Before we left for Europe we attempted a small amount of research via the internet on the countries we would visit just to get a little better idea of where we would be going. When searching Estonia, the web provided only a small amount of information and consequently I don’t think we had high expectations for that tiny country that for so long was part of the old Soviet Union. The short version of this story is that our perceptions prior to arriving were ever so mistaken. I did, however, pay a small amount of attention to some comments made by our friend Conn Nugent who suggested that Estonia was a place to be appreciated. Turned out he was right and this is our version as to why. Because of all we would like to say, I think I will try to divide the Estonia entries into three or four parts.
Old City Wall – Tallinn
Estonian history is very complex, too complex to discuss much here. Essentially they have been dominated and ruled by various nations. Any independence they enjoyed was brief. Most recently during the 20th century by the Germans until the end of the World War II and then by the Soviets until 1991. They describe themselves as Finno-Ugrian people who are related to the Finns. Estonia is one of three Baltic States that also include Lithuania and Latvia.
That’s all the background for now and on to what we liked about it. Upon arrival, we were escorted by our host, Sven Aluste, to one of the oldest buildings within the walls of Old Tallin. The building, owned by Sven’s in-laws, has remained in the family through the Soviet occupation. Entering the building there was an immediate sense of antiquity that we so seldom see or experience in the States. The rather large multi-storied building is now a mix of apartments, shops, Italian restaurant and a new age type treatment center. We spent the next morning touring the old city with its narrow streets, tall and thick walled buildings, small shops and the huge wall complete with towers that surrounds the area.
Old Tallin Street
Orthodox Church – Old Tallinn
The contrast between Old Tallinn and the new is rather extreme. This vegetarian restaurant where Sven took us for lunch is a good example.
Vegetarian Restaurant – Tallinn
After lunch we left for the area around a small village named Esna where both Sven’s home and the old Esna Manor which would be the center for meals and accommodations during the workshop. The city of Tallinn quickly gave way to a rural landscape of fields surrounded by dense forest, the roads got progressively smaller, the homes and barns less and less modern. Many fields were covered with a profusion of dandelions we have never imagined. Estonia has a small population of only 1.5 million people thereby leaving the landscape open and not densely populated. The villages we passed through were tiny at best. Nothing modern was to be seen, only a stark contrast between that which seemed to be older homes/farms and others that were by-products of the Soviet era, mostly concrete in one form or another.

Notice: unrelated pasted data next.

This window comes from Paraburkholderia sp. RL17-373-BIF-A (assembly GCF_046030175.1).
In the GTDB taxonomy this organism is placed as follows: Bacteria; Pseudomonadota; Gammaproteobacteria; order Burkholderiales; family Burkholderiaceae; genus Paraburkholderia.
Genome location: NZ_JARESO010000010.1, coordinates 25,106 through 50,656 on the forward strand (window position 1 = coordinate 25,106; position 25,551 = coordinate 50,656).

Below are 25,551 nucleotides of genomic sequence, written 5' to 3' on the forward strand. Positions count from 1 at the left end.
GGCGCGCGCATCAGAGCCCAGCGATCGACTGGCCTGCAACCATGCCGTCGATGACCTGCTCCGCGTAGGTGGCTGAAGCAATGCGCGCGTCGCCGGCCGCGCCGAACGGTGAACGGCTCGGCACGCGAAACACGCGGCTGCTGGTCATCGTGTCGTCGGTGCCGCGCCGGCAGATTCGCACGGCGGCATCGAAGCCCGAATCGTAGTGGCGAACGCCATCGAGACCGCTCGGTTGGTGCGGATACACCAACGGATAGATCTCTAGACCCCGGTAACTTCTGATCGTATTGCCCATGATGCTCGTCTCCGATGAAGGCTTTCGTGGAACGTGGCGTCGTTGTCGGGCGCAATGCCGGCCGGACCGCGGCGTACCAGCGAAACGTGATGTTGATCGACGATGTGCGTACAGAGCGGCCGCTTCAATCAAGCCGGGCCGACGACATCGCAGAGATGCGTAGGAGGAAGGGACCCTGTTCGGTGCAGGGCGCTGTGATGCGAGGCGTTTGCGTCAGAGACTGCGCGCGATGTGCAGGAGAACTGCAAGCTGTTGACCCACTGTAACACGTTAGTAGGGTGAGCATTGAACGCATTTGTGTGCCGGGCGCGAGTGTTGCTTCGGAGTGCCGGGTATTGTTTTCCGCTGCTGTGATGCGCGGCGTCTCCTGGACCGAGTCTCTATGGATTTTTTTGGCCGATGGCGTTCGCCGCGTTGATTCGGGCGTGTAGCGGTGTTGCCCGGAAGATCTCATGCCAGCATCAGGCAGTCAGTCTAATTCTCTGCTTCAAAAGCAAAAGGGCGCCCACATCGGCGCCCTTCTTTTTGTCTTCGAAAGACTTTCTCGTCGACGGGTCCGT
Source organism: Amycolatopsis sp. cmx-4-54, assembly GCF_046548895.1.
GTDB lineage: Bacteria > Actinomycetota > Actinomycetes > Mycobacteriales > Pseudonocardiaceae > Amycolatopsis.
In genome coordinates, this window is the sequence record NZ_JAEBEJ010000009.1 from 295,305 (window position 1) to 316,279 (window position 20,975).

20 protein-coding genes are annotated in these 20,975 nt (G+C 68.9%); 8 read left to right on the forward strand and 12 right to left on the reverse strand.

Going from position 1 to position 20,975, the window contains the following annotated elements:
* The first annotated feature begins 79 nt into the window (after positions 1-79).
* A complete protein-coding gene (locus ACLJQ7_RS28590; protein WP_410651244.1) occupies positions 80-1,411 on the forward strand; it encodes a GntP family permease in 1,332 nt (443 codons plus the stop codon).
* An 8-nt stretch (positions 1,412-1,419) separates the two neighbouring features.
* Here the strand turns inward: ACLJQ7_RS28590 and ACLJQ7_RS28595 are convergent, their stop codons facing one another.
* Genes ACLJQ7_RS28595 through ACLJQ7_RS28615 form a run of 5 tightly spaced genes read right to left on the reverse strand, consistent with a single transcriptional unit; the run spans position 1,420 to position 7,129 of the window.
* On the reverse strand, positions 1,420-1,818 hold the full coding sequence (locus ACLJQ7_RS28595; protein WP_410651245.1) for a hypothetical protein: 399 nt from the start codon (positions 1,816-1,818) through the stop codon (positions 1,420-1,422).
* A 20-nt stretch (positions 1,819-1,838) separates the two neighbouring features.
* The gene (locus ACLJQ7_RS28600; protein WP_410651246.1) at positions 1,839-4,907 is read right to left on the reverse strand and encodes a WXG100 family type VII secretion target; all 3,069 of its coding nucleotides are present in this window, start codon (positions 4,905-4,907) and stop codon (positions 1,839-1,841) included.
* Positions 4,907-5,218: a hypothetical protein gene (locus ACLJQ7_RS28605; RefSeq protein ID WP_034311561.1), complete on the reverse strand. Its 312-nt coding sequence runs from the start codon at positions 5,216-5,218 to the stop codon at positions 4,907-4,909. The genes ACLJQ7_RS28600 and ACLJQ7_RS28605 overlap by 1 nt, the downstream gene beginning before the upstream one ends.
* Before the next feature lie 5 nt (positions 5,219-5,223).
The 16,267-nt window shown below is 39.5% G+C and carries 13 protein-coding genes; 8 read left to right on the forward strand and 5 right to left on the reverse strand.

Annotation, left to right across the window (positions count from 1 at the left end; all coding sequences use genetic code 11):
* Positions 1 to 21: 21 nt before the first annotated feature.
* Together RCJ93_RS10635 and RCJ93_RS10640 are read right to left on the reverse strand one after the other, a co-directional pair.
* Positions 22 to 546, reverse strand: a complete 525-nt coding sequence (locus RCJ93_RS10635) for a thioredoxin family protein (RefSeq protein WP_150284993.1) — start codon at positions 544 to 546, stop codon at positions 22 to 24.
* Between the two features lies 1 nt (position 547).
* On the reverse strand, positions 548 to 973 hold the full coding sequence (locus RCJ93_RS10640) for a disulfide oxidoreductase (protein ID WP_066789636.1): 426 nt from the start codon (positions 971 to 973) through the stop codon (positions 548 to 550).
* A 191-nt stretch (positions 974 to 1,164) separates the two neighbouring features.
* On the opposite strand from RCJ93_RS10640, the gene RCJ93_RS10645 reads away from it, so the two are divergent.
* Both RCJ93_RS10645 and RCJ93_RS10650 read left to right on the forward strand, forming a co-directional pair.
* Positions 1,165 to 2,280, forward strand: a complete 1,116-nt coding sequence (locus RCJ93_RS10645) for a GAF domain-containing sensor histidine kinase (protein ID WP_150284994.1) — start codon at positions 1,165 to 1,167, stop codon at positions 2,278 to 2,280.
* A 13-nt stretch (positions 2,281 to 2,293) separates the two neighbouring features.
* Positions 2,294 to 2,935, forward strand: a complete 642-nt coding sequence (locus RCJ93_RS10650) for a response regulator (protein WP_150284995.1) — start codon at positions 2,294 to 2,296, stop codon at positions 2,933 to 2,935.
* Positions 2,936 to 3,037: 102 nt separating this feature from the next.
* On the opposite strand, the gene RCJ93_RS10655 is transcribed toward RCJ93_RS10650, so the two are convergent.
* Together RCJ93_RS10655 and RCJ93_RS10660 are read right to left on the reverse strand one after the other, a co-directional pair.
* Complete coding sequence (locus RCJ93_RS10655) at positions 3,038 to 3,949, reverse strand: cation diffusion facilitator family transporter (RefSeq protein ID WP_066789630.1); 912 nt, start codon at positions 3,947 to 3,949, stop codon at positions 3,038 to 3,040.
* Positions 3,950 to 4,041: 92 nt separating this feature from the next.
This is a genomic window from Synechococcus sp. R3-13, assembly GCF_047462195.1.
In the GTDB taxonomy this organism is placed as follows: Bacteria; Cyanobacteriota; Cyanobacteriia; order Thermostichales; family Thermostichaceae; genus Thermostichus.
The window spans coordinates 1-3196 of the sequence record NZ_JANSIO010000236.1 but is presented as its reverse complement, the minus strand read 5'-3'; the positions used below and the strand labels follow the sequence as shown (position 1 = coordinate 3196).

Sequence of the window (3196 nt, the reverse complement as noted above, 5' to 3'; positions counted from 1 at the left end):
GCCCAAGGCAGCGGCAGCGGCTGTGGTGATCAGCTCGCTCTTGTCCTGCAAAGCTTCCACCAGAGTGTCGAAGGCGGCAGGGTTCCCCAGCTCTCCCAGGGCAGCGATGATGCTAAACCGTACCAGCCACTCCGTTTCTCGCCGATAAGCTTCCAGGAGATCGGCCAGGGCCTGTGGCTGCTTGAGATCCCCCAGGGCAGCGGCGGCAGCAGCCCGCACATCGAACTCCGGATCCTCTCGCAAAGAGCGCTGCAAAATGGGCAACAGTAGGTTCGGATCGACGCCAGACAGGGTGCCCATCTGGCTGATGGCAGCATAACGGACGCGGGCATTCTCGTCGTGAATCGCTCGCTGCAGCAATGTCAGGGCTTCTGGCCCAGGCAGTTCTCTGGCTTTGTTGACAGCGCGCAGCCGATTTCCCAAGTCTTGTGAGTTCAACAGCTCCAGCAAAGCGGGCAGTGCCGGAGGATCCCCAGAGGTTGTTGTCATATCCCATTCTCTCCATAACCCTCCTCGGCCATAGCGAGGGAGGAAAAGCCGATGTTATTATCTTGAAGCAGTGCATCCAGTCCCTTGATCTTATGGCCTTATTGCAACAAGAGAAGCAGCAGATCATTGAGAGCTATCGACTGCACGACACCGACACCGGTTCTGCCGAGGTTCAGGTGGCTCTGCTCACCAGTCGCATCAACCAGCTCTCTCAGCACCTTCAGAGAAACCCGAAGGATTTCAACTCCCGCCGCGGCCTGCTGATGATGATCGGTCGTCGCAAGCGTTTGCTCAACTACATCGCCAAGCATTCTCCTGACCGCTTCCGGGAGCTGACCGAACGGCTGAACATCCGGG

Esna Village House
Esna Area Farm Building
After a brief stop at Sven’s straw bale home, that I will describe later, we were off to “Esna Mois,” or Esna Manor which is an old German manor that was to be the place where people attending the workshop, including ourselves, would stay and would also be the place where a weekend of talks would also be held before our workshop began. The oldest part of the building was constructed in 1740 and has recently been undergoing restoration work by Sven who is now the current owner. From what I can gather, the history of manors in Estonia is also complex, however, I will attempt a brief description. I think my prior description of them as European versions of the old Mexican Haciendas is would be somewhat accurate. From what I can see the Estonia version did grain, potatoes and vodka, the Haciendas corn and tequila. By the end of the 19th century there were about 1100 one-and-a-half or two-storied, baroque manors in Estonia. In 1918 there was agrarian reform and all manor lands were taken under control and divided into 55,000 small farms.
The main building at Esna Manor was smaller and simpler than some we saw. However, it is sufficiently large to keep Sven busy completing its restoration work for some time. Currently it has been sufficiently restored to comfortably house guests with a functional kitchen and meeting room. The manor sits in the middle of the densely wooded countryside, surrounded by fields and old stone buildings. A small creek, dammed at one point into a pond runs through the property past the old family chapel. Perhaps my most memorable moment was the song of the nightingale while sitting on the front porch in the quiet of early morning. Only one regret, not enough time to walk the surrounding countryside. Next installment will be our workshop, materials we used and the like.
Esna Manor Ruin
Chapel – Esna Manor
Esna Manor Pond